Past RaceB4Race events

Politics: A RaceB4Race Symposium

May 4-7, 2021, Online symposium

As the first RaceB4Race event to bring classicists into conversation with early modernists and medievalists, this symposium combined scholars working to reconfigure, rehistoricize, and repoliticize the past.

This symposium invited scholars of history, literature, and other disciplines in the premodern eras to consider how the past frames the politics of race, how the politics of the past have influenced race in our disciplines, and how the politics of the present intrude upon, expropriate, and capitalize on these trends. In addition, this event focused on how the practices of scholarship and pedagogy engage with the politics of race and the racialization of politics in our disciplines.

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RaceB4Race Education

Education: A RaceB4Race Symposium

January 20-23, 2021, Online symposium

Featuring Andrea Myers Achi, Barbara Bordalejo, Tarrell R. Campbell, Ambereen Dadabhoy, Eric L. De Barros, Brenna Duperron, Mariam A. Galarrita, Nedda Mehdizadeh, Adrienne Merritt, and Ian Smith. 

The fourth RaceB4Race symposium focused on “Education” because it sits at the heart of our attempts to rebuild premodern studies within an actively antiracist framework. Our ten speakers interrogated how we teach our fields, why we teach our fields, and whom we implicitly and explicitly include and exclude in the process. For if we remember that Stuart Hall was dissuaded from becoming a medievalist and Toni Morrison an early modernist, then we must face the force of education’s push and pull with BIPOC students.

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To Protect and to Serve: A RaceB4Race Roundtable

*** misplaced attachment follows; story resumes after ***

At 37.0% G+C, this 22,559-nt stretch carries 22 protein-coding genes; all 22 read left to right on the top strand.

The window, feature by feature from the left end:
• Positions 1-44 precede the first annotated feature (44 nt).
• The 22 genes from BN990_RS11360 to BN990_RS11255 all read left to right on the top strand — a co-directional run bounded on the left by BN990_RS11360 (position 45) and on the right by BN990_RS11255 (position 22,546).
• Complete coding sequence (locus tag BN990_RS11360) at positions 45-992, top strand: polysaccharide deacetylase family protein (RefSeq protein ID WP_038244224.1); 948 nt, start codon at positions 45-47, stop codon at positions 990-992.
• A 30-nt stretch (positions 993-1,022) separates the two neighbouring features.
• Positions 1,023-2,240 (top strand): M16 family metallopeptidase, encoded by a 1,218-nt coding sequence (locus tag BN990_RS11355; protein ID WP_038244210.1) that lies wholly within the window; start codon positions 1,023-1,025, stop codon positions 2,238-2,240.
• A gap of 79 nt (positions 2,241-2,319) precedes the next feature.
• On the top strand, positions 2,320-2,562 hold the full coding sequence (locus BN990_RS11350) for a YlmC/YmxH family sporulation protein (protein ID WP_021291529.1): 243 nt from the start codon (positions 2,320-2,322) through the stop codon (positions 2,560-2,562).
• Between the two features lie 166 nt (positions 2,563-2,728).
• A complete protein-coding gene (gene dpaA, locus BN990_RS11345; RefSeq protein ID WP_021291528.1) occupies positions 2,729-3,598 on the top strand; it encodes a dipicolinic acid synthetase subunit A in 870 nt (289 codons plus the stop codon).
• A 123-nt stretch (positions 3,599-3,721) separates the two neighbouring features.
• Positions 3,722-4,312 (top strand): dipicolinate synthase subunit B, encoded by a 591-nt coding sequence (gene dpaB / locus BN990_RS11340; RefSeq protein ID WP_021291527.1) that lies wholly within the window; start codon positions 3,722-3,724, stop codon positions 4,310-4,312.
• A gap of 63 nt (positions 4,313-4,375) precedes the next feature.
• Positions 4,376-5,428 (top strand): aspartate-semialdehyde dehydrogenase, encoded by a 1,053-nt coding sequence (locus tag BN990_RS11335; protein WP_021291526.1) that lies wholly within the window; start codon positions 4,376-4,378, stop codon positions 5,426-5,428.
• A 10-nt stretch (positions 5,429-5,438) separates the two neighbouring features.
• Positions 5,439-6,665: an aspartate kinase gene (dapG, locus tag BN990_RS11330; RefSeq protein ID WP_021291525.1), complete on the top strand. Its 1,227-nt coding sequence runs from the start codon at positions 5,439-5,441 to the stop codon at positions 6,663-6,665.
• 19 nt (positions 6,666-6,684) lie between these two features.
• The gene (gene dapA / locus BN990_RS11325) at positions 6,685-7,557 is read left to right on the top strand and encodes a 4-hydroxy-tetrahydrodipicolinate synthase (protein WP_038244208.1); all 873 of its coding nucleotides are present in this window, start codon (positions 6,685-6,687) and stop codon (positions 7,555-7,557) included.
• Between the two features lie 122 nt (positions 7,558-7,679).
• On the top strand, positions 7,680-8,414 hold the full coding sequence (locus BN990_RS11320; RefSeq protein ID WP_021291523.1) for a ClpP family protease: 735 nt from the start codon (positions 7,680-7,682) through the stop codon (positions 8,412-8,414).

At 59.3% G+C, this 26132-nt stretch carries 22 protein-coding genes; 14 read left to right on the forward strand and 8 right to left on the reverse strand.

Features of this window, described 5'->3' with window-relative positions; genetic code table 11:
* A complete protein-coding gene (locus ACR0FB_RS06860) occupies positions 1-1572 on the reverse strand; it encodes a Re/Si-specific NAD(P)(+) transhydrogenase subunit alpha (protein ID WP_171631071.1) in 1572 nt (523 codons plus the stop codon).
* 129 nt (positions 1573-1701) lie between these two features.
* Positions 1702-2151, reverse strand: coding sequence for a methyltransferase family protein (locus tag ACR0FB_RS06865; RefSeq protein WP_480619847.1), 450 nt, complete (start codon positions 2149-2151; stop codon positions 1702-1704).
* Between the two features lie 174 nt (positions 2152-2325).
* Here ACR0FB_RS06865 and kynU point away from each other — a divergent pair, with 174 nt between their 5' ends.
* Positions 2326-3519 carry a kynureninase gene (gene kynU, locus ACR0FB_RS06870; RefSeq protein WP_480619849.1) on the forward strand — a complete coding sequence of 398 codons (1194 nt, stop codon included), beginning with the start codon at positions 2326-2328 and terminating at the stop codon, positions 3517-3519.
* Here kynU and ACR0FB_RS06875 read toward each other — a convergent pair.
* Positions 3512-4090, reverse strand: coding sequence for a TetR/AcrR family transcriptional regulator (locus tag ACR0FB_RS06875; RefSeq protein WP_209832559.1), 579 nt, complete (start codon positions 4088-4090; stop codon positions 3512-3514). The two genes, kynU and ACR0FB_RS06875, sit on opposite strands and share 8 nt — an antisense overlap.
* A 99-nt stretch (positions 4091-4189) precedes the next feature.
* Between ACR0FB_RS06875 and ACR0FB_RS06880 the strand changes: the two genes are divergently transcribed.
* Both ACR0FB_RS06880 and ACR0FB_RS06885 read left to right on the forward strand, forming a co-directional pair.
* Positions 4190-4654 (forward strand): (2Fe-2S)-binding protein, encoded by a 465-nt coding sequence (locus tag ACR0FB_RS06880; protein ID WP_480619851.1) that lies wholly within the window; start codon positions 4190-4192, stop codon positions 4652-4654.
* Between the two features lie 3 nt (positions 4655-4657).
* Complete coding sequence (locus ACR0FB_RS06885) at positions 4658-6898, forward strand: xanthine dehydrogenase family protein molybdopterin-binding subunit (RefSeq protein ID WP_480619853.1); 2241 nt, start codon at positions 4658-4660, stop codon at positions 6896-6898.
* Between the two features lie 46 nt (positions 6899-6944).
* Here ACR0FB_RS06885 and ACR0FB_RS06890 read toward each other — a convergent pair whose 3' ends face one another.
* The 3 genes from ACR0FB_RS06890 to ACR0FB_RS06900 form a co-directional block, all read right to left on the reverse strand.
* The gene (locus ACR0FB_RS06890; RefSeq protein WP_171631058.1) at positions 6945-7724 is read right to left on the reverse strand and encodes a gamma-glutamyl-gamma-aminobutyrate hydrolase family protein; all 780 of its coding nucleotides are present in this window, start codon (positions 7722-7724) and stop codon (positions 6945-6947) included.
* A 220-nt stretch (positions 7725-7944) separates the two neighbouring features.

July 23, 2020, Online webinar

Featuring Margo Hendricks, Cord J. Whitaker, Justin P. Shaw, and Carissa M. Harris, and moderated by Ayanna Thompson.

This roundtable discussion brought together four RaceB4Race alumni, all scholars of color who write and research in the fields of premodern critical race studies. Our speakers addressed the historical and contemporary lenses in which the phrase "To Protect and to Serve" can be inspected, interrogated, and reenvisioned.

While communities around the country fight for social justice and the end of police brutality, we ask: What does it mean to protect and to serve?

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Appropriations: A RaceB4Race Symposium

January 17-18, 2020, Tempe, Arizona

The RaceB4Race event in Tempe in January 2020 focused on how the term appropriation has recently signified in different ways for early modernists and medievalists. For early modernists, “appropriation” figures in crucial analyses of cultural productions, rewritings, and reimaginings of older narratives, most typically those by Shakespeare. Medievalists, in contrast, have increasingly deployed “appropriation” to discuss the ways white supremacists use the period’s imagery for overtly political purposes; and medievalists have been asking whether such uses constitute appropriations, misappropriations, or reflections of an inherent ideological stance within medieval studies as a whole.

Bringing scholars into dialogue about these facets of appropriation, we asked how these different arenas for appropriation, and their various implications, intersect and if they can expand our insights into early critical race studies.

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Race and Periodization: A RaceB4Race Symposium

September 5-7, 2019, Washington D.C.

Race and Periodization was hosted in partnership with the Folger Shakespeare Library. Following upon the inaugural RaceB4Race event, a collaboration of medievalists and early modernists held at Arizona State University in January 2019, this conference foregrounded the relationship between race and historical periodization. Medievalists and early modernists have long grappled with the meaning and use of their own historical period designations as well as the strictures of periodization itself. This event explored how critical race theory can enable new insights about, approaches to, and critiques of periodization.

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The Inaugural RaceB4Race Symposium

January 18-19, 2019, Tempe, Arizona

This two day event brought together medieval and early modern race scholars seeking to push their fields in new archival, theoretical and practical directions. Scholars, artists and activists gathered to discuss the contemporary implications of premodern critical race studies.

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